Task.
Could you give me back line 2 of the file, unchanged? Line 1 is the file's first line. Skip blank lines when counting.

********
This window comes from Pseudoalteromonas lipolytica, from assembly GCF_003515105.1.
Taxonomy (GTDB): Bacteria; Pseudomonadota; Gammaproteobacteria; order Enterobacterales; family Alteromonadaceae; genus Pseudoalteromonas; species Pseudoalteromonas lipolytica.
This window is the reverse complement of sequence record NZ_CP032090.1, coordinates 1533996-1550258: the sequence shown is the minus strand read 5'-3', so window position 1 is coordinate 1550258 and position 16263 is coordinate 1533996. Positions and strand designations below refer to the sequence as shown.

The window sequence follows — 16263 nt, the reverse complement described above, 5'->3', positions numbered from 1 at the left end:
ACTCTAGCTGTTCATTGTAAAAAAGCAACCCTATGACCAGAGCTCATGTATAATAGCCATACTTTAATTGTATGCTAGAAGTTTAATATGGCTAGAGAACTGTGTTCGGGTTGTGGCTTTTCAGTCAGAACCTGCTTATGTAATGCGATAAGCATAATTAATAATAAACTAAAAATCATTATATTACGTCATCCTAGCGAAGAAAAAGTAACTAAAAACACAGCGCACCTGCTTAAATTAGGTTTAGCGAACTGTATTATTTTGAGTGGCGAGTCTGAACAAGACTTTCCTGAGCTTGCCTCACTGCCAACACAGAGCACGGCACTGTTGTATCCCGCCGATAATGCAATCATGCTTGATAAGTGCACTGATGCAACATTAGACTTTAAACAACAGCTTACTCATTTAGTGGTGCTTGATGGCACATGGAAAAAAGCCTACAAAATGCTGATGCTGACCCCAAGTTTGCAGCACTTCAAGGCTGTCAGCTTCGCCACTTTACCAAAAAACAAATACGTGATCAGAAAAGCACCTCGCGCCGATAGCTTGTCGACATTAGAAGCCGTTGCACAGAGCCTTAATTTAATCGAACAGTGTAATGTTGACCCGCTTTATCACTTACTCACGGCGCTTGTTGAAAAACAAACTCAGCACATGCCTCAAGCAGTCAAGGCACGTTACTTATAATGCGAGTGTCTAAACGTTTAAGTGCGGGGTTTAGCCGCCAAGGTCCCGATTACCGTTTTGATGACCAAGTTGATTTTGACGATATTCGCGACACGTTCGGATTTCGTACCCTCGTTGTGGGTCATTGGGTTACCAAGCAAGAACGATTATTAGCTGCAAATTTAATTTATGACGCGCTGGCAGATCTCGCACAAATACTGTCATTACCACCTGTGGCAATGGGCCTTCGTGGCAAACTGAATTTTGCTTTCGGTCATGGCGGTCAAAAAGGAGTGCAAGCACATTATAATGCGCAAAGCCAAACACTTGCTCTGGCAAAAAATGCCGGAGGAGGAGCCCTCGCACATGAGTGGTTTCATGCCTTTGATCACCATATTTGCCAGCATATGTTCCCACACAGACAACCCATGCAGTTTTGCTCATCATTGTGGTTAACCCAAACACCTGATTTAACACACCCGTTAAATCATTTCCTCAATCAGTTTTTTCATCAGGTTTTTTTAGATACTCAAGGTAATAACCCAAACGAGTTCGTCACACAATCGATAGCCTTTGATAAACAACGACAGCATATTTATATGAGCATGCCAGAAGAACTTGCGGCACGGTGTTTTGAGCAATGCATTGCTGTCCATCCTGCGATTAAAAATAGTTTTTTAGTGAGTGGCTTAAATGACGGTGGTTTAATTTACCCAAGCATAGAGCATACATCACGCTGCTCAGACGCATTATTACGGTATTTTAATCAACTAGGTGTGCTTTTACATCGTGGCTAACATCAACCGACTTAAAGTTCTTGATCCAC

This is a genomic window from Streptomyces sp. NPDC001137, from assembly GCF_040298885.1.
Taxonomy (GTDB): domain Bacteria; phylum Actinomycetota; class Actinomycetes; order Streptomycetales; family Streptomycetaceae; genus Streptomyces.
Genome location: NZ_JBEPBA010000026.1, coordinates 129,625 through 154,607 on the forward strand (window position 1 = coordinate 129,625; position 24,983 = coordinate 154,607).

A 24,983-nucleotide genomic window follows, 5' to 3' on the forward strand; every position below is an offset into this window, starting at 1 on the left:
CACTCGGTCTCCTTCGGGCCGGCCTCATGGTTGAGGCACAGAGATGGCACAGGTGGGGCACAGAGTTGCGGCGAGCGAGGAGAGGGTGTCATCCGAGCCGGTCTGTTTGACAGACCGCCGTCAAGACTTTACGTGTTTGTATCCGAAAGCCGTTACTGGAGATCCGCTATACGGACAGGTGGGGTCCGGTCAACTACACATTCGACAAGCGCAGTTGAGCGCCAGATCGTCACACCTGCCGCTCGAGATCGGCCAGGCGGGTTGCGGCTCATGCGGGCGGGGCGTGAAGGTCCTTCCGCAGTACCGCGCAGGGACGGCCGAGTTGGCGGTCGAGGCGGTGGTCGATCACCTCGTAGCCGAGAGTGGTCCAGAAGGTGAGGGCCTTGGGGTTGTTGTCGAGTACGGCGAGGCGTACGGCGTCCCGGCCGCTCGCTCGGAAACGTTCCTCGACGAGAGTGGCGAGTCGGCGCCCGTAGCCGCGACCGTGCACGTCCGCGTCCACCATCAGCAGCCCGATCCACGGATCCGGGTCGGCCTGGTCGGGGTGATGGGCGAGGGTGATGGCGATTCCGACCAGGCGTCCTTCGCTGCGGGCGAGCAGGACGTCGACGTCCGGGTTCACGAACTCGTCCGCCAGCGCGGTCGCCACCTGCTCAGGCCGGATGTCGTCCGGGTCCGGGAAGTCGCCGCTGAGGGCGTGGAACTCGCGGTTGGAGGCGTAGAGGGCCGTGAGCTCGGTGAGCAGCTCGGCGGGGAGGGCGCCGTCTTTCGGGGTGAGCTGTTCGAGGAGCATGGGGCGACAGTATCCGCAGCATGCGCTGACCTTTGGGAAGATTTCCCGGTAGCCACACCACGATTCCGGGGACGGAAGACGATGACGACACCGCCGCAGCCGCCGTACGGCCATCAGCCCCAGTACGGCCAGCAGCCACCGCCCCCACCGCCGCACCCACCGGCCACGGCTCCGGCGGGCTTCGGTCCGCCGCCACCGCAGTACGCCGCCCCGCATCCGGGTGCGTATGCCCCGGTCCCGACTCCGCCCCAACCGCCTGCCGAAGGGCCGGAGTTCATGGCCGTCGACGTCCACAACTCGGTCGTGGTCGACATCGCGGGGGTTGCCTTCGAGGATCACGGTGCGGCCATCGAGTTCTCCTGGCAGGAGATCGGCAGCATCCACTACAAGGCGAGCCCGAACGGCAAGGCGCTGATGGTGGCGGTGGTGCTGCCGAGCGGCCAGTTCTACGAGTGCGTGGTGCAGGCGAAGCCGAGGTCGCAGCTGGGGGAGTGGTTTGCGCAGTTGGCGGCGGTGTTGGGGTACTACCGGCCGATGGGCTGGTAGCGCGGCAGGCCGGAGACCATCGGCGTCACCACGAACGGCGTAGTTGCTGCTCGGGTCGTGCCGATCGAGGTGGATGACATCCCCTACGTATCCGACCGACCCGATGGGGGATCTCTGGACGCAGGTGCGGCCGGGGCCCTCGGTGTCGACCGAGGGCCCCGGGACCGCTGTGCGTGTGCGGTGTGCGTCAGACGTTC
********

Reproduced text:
Taxonomy (GTDB): Bacteria; Pseudomonadota; Gammaproteobacteria; order Enterobacterales; family Alteromonadaceae; genus Pseudoalteromonas; species Pseudoalteromonas lipolytica.